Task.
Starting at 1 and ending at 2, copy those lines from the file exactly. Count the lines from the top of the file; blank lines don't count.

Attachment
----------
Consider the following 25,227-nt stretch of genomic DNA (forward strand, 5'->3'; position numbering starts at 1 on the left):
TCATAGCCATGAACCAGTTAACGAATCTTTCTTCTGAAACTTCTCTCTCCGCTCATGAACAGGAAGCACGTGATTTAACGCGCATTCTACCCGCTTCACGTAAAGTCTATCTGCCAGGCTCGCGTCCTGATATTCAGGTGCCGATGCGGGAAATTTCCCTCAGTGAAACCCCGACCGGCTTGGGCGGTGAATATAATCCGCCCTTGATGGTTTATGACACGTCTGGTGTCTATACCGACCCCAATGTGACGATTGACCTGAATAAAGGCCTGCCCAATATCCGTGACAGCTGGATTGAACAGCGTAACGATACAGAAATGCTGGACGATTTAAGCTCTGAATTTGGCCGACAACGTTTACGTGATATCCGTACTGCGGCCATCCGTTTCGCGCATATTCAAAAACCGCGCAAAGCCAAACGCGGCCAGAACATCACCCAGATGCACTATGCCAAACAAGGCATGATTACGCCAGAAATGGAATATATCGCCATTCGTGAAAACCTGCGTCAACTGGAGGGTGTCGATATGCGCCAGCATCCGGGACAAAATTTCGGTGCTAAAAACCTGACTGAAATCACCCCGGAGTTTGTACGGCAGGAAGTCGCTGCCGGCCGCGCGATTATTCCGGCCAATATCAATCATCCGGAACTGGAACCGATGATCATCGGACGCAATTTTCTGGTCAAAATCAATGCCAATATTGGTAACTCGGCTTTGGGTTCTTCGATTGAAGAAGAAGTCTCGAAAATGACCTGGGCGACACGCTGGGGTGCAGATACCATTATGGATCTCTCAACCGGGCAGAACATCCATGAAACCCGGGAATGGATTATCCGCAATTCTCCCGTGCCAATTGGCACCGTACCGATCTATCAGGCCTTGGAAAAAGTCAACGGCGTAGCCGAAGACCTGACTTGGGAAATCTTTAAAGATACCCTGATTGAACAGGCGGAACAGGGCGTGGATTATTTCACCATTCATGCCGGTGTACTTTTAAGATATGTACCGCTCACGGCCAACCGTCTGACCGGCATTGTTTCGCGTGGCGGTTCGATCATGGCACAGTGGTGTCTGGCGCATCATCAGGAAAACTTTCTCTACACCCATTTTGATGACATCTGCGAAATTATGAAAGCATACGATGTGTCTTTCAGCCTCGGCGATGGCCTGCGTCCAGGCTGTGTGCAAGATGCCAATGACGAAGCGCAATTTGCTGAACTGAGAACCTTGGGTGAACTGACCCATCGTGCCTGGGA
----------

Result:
Consider the following 25,227-nt stretch of genomic DNA (forward strand, 5'->3'; position numbering starts at 1 on the left):
TCATAGCCATGAACCAGTTAACGAATCTTTCTTCTGAAACTTCTCTCTCCGCTCATGAACAGGAAGCACGTGATTTAACGCGCATTCTACCCGCTTCACGTAAAGTCTATCTGCCAGGCTCGCGTCCTGATATTCAGGTGCCGATGCGGGAAATTTCCCTCAGTGAAACCCCGACCGGCTTGGGCGGTGAATATAATCCGCCCTTGATGGTTTATGACACGTCTGGTGTCTATACCGACCCCAATGTGACGATTGACCTGAATAAAGGCCTGCCCAATATCCGTGACAGCTGGATTGAACAGCGTAACGATACAGAAATGCTGGACGATTTAAGCTCTGAATTTGGCCGACAACGTTTACGTGATATCCGTACTGCGGCCATCCGTTTCGCGCATATTCAAAAACCGCGCAAAGCCAAACGCGGCCAGAACATCACCCAGATGCACTATGCCAAACAAGGCATGATTACGCCAGAAATGGAATATATCGCCATTCGTGAAAACCTGCGTCAACTGGAGGGTGTCGATATGCGCCAGCATCCGGGACAAAATTTCGGTGCTAAAAACCTGACTGAAATCACCCCGGAGTTTGTACGGCAGGAAGTCGCTGCCGGCCGCGCGATTATTCCGGCCAATATCAATCATCCGGAACTGGAACCGATGATCATCGGACGCAATTTTCTGGTCAAAATCAATGCCAATATTGGTAACTCGGCTTTGGGTTCTTCGATTGAAGAAGAAGTCTCGAAAATGACCTGGGCGACACGCTGGGGTGCAGATACCATTATGGATCTCTCAACCGGGCAGAACATCCATGAAACCCGGGAATGGATTATCCGCAATTCTCCCGTGCCAATTGGCACCGTACCGATCTATCAGGCCTTGGAAAAAGTCAACGGCGTAGCCGAAGACCTGACTTGGGAAATCTTTAAAGATACCCTGATTGAACAGGCGGAACAGGGCGTGGATTATTTCACCATTCATGCCGGTGTACTTTTAAGATATGTACCGCTCACGGCCAACCGTCTGACCGGCATTGTTTCGCGTGGCGGTTCGATCATGGCACAGTGGTGTCTGGCGCATCATCAGGAAAACTTTCTCTACACCCATTTTGATGACATCTGCGAAATTATGAAAGCATACGATGTGTCTTTCAGCCTCGGCGATGGCCTGCGTCCAGGCTGTGTGCAAGATGCCAATGACGAAGCGCAATTTGCTGAACTGAGAACCTTGGGTGAACTGACCCATCGTGCCTGGGA